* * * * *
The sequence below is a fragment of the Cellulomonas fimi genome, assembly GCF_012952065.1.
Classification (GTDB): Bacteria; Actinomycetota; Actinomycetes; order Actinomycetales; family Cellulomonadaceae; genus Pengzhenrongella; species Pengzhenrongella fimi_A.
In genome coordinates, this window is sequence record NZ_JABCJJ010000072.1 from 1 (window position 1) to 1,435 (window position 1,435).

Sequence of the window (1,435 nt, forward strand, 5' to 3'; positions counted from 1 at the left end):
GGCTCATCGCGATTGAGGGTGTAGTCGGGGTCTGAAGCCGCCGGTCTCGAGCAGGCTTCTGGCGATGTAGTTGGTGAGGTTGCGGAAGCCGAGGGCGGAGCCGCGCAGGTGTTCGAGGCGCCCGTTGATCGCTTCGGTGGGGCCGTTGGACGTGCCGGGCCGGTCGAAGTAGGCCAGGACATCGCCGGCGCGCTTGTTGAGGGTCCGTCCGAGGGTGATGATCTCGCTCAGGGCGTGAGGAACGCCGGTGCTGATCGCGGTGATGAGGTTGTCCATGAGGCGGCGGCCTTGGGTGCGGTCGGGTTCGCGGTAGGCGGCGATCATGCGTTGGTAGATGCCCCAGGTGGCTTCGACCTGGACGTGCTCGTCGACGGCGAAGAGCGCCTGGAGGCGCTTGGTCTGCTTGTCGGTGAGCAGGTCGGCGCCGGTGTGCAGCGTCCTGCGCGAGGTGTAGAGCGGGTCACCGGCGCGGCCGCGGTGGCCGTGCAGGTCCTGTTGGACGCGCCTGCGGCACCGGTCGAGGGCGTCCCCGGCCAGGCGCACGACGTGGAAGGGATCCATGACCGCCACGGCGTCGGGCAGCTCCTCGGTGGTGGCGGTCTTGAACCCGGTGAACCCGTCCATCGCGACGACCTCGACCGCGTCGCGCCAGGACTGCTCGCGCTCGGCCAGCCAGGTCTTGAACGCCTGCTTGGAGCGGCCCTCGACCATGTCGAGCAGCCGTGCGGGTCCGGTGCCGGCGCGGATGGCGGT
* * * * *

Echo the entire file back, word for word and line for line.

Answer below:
The sequence below is a fragment of the Cellulomonas fimi genome, assembly GCF_012952065.1.
Classification (GTDB): Bacteria; Actinomycetota; Actinomycetes; order Actinomycetales; family Cellulomonadaceae; genus Pengzhenrongella; species Pengzhenrongella fimi_A.
In genome coordinates, this window is sequence record NZ_JABCJJ010000072.1 from 1 (window position 1) to 1,435 (window position 1,435).

Sequence of the window (1,435 nt, forward strand, 5' to 3'; positions counted from 1 at the left end):
GGCTCATCGCGATTGAGGGTGTAGTCGGGGTCTGAAGCCGCCGGTCTCGAGCAGGCTTCTGGCGATGTAGTTGGTGAGGTTGCGGAAGCCGAGGGCGGAGCCGCGCAGGTGTTCGAGGCGCCCGTTGATCGCTTCGGTGGGGCCGTTGGACGTGCCGGGCCGGTCGAAGTAGGCCAGGACATCGCCGGCGCGCTTGTTGAGGGTCCGTCCGAGGGTGATGATCTCGCTCAGGGCGTGAGGAACGCCGGTGCTGATCGCGGTGATGAGGTTGTCCATGAGGCGGCGGCCTTGGGTGCGGTCGGGTTCGCGGTAGGCGGCGATCATGCGTTGGTAGATGCCCCAGGTGGCTTCGACCTGGACGTGCTCGTCGACGGCGAAGAGCGCCTGGAGGCGCTTGGTCTGCTTGTCGGTGAGCAGGTCGGCGCCGGTGTGCAGCGTCCTGCGCGAGGTGTAGAGCGGGTCACCGGCGCGGCCGCGGTGGCCGTGCAGGTCCTGTTGGACGCGCCTGCGGCACCGGTCGAGGGCGTCCCCGGCCAGGCGCACGACGTGGAAGGGATCCATGACCGCCACGGCGTCGGGCAGCTCCTCGGTGGTGGCGGTCTTGAACCCGGTGAACCCGTCCATCGCGACGACCTCGACCGCGTCGCGCCAGGACTGCTCGCGCTCGGCCAGCCAGGTCTTGAACGCCTGCTTGGAGCGGCCCTCGACCATGTCGAGCAGCCGTGCGGGTCCGGTGCCGGCGCGGATGGCGGT